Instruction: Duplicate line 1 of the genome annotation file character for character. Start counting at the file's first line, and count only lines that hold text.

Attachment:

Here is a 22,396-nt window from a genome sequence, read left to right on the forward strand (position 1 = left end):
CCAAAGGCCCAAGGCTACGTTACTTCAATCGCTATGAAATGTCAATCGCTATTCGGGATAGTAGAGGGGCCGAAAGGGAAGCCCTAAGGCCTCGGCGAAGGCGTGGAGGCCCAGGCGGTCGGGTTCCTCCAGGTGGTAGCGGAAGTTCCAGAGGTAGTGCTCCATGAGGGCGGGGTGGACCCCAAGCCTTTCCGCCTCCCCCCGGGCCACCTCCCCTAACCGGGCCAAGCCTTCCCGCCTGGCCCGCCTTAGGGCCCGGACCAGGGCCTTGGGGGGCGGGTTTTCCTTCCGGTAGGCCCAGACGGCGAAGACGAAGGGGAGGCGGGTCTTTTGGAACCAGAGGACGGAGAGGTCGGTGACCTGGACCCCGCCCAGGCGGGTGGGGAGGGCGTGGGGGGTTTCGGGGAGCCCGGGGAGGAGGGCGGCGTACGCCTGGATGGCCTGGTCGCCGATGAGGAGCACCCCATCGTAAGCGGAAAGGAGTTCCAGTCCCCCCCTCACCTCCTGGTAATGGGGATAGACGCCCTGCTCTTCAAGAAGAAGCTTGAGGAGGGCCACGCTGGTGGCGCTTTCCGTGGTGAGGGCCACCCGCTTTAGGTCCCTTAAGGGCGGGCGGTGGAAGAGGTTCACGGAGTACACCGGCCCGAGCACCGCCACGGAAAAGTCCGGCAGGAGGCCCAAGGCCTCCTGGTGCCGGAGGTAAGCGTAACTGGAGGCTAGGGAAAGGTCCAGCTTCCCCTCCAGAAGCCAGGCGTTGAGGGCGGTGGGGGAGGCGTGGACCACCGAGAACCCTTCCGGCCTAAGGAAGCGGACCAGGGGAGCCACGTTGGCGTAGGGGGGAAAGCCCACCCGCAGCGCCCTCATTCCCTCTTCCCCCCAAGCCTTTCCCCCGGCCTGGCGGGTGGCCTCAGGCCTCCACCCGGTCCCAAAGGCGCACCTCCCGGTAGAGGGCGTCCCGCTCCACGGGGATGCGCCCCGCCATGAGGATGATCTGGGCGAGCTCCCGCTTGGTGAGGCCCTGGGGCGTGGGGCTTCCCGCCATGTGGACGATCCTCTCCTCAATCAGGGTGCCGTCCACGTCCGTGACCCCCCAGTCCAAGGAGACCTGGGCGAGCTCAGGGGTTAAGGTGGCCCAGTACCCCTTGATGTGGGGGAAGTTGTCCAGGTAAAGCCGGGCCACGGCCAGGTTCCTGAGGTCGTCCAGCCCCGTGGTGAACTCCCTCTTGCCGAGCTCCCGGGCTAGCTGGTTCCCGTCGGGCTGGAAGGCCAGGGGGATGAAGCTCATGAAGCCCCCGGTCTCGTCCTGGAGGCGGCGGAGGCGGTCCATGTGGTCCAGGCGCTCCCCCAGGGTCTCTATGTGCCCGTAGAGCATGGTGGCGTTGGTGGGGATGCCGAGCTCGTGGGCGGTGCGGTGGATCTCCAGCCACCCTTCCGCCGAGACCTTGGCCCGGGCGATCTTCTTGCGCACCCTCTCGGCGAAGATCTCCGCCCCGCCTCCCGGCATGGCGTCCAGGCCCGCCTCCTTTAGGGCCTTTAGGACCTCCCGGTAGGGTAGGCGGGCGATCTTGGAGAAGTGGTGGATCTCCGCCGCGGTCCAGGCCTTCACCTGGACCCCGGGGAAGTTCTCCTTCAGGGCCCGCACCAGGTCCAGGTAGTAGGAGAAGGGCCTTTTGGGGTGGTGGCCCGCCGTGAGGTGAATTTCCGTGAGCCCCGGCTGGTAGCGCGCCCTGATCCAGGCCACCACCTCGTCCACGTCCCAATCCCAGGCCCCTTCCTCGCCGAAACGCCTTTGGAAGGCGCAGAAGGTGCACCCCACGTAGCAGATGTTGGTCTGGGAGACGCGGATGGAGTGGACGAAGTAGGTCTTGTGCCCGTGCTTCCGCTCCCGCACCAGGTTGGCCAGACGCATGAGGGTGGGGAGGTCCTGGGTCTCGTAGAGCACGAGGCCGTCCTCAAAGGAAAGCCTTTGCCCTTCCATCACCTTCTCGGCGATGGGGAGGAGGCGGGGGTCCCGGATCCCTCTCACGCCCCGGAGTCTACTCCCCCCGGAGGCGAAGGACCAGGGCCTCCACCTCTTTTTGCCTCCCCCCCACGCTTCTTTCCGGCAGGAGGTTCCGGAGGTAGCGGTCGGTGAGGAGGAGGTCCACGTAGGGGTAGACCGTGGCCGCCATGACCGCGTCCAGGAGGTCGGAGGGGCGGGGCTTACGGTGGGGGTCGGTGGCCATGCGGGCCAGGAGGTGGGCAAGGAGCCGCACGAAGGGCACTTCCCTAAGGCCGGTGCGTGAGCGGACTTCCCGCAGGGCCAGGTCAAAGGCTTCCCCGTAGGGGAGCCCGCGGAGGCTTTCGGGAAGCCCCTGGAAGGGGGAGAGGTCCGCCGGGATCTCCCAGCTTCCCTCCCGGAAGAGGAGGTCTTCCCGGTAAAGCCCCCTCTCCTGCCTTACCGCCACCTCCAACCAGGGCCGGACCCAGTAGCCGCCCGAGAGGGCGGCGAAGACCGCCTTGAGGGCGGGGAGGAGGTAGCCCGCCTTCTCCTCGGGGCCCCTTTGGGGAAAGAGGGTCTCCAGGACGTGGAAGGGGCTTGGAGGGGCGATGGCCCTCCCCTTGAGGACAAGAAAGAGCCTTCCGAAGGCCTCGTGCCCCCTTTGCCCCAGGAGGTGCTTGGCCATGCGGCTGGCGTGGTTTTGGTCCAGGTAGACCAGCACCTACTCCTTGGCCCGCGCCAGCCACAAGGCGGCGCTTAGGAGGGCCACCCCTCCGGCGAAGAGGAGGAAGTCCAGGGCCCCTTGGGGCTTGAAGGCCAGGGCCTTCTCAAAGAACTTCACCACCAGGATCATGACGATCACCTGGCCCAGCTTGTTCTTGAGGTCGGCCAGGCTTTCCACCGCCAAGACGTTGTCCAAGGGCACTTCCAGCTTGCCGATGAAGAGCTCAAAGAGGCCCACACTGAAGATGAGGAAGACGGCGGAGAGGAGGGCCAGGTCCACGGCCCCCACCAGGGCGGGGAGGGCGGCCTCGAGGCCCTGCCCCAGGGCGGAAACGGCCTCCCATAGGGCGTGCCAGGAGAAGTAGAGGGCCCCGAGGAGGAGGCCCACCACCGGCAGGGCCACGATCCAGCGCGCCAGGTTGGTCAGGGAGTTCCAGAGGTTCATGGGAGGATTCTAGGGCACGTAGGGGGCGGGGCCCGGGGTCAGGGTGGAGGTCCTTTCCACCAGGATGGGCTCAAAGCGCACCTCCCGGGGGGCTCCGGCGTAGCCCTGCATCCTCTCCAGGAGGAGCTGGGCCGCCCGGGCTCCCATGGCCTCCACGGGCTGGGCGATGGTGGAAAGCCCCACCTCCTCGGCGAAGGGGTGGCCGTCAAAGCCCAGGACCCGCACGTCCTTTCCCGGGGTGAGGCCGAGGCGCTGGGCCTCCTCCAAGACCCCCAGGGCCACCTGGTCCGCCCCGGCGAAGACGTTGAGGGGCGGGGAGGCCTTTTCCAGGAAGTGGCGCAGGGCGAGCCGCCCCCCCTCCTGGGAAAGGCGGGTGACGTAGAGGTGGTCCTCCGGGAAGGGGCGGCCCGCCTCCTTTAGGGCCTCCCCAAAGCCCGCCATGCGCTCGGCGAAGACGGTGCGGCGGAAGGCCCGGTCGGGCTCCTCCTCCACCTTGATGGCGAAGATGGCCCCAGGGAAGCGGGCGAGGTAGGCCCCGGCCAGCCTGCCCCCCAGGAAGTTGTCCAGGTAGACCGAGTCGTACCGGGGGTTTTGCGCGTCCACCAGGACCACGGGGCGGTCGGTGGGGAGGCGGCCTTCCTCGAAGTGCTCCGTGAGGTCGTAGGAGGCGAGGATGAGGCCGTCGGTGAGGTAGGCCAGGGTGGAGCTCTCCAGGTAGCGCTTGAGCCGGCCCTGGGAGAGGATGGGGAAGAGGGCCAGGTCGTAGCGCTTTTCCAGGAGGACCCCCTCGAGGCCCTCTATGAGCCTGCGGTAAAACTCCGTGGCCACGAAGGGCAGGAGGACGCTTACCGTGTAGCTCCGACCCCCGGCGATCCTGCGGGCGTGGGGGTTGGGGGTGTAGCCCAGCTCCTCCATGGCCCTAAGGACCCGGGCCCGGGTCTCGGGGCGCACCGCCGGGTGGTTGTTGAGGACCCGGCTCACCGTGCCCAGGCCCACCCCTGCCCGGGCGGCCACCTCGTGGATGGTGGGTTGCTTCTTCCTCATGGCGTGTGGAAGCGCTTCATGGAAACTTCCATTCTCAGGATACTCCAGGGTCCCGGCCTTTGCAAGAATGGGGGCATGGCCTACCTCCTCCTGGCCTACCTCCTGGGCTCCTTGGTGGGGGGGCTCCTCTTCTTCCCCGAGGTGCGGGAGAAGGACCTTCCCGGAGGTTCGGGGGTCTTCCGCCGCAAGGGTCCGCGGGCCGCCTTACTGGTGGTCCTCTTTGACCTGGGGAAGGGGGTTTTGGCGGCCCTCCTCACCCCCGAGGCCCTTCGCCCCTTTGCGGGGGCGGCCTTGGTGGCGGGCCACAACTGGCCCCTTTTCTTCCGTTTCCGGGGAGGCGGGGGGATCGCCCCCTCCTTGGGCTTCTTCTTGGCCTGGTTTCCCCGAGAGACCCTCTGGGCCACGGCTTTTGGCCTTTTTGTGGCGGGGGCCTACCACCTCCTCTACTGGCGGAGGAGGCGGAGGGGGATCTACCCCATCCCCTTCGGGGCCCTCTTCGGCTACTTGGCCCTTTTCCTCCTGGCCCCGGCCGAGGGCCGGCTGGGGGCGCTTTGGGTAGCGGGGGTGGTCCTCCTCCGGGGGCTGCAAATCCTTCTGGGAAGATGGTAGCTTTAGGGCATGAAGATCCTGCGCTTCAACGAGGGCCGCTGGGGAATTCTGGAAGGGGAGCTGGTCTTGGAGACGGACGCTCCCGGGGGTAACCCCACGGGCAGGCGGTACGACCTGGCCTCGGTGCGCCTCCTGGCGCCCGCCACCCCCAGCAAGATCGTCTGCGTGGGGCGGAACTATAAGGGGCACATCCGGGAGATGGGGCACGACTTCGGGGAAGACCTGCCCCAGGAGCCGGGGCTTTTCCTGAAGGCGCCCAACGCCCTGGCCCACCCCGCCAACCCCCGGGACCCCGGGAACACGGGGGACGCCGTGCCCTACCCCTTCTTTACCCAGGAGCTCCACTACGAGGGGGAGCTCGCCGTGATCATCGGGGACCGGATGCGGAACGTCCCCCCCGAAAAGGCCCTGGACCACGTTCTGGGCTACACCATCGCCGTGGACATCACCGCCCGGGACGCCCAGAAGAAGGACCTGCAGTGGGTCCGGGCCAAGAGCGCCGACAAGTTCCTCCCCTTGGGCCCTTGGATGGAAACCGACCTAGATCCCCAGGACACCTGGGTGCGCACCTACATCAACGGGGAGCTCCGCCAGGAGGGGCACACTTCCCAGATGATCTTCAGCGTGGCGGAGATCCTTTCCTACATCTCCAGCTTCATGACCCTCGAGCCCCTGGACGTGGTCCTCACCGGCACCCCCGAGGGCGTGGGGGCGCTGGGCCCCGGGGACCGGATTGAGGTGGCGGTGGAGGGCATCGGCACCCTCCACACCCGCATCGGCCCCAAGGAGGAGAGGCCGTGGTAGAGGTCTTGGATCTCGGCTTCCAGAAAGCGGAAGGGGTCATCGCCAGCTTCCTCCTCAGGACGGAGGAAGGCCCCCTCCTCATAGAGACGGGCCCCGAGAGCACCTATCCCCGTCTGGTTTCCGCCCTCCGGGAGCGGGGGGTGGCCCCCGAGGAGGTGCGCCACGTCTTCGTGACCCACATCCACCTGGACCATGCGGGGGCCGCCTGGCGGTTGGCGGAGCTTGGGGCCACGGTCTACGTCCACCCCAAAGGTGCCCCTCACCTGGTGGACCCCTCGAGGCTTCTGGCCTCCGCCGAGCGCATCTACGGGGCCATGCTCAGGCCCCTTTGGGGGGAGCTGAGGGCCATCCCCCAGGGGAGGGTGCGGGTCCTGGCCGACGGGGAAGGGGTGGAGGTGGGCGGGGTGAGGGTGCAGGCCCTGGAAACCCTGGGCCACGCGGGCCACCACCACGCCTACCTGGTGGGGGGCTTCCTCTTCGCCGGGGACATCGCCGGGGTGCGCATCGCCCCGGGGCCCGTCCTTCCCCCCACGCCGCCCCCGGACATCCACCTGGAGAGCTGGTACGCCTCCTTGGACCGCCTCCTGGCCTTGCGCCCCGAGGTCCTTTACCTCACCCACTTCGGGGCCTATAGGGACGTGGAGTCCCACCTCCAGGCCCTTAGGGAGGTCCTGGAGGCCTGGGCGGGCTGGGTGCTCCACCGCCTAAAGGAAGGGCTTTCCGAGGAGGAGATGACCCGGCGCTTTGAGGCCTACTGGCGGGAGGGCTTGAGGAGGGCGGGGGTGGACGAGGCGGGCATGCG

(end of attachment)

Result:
Here is a 22,396-nt window from a genome sequence, read left to right on the forward strand (position 1 = left end):